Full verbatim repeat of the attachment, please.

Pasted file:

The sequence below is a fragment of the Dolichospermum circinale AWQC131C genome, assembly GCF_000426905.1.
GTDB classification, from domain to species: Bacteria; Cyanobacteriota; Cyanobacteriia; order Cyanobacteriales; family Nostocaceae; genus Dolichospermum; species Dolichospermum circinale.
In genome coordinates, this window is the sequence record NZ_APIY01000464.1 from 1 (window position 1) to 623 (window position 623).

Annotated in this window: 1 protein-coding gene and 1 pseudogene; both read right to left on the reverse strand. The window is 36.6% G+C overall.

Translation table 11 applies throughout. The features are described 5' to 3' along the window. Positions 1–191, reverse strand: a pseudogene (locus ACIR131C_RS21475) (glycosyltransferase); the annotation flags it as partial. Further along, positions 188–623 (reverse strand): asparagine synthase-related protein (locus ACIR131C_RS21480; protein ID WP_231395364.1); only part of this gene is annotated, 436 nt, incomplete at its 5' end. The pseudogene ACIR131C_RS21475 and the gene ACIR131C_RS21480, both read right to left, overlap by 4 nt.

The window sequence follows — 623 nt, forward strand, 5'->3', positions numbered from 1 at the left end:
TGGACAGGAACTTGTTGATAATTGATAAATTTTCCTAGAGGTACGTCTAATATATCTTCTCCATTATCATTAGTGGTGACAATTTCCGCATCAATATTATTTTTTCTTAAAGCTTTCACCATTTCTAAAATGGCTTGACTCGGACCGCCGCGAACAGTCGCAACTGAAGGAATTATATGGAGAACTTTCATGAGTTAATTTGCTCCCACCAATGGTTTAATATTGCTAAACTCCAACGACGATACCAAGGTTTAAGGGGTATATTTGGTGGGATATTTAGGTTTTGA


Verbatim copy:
The sequence below is a fragment of the Dolichospermum circinale AWQC131C genome, assembly GCF_000426905.1.
GTDB classification, from domain to species: Bacteria; Cyanobacteriota; Cyanobacteriia; order Cyanobacteriales; family Nostocaceae; genus Dolichospermum; species Dolichospermum circinale.
In genome coordinates, this window is the sequence record NZ_APIY01000464.1 from 1 (window position 1) to 623 (window position 623).

Annotated in this window: 1 protein-coding gene and 1 pseudogene; both read right to left on the reverse strand. The window is 36.6% G+C overall.

Translation table 11 applies throughout. The features are described 5' to 3' along the window. Positions 1–191, reverse strand: a pseudogene (locus ACIR131C_RS21475) (glycosyltransferase); the annotation flags it as partial. Further along, positions 188–623 (reverse strand): asparagine synthase-related protein (locus ACIR131C_RS21480; protein ID WP_231395364.1); only part of this gene is annotated, 436 nt, incomplete at its 5' end. The pseudogene ACIR131C_RS21475 and the gene ACIR131C_RS21480, both read right to left, overlap by 4 nt.

The window sequence follows — 623 nt, forward strand, 5'->3', positions numbered from 1 at the left end:
TGGACAGGAACTTGTTGATAATTGATAAATTTTCCTAGAGGTACGTCTAATATATCTTCTCCATTATCATTAGTGGTGACAATTTCCGCATCAATATTATTTTTTCTTAAAGCTTTCACCATTTCTAAAATGGCTTGACTCGGACCGCCGCGAACAGTCGCAACTGAAGGAATTATATGGAGAACTTTCATGAGTTAATTTGCTCCCACCAATGGTTTAATATTGCTAAACTCCAACGACGATACCAAGGTTTAAGGGGTATATTTGGTGGGATATTTAGGTTTTGA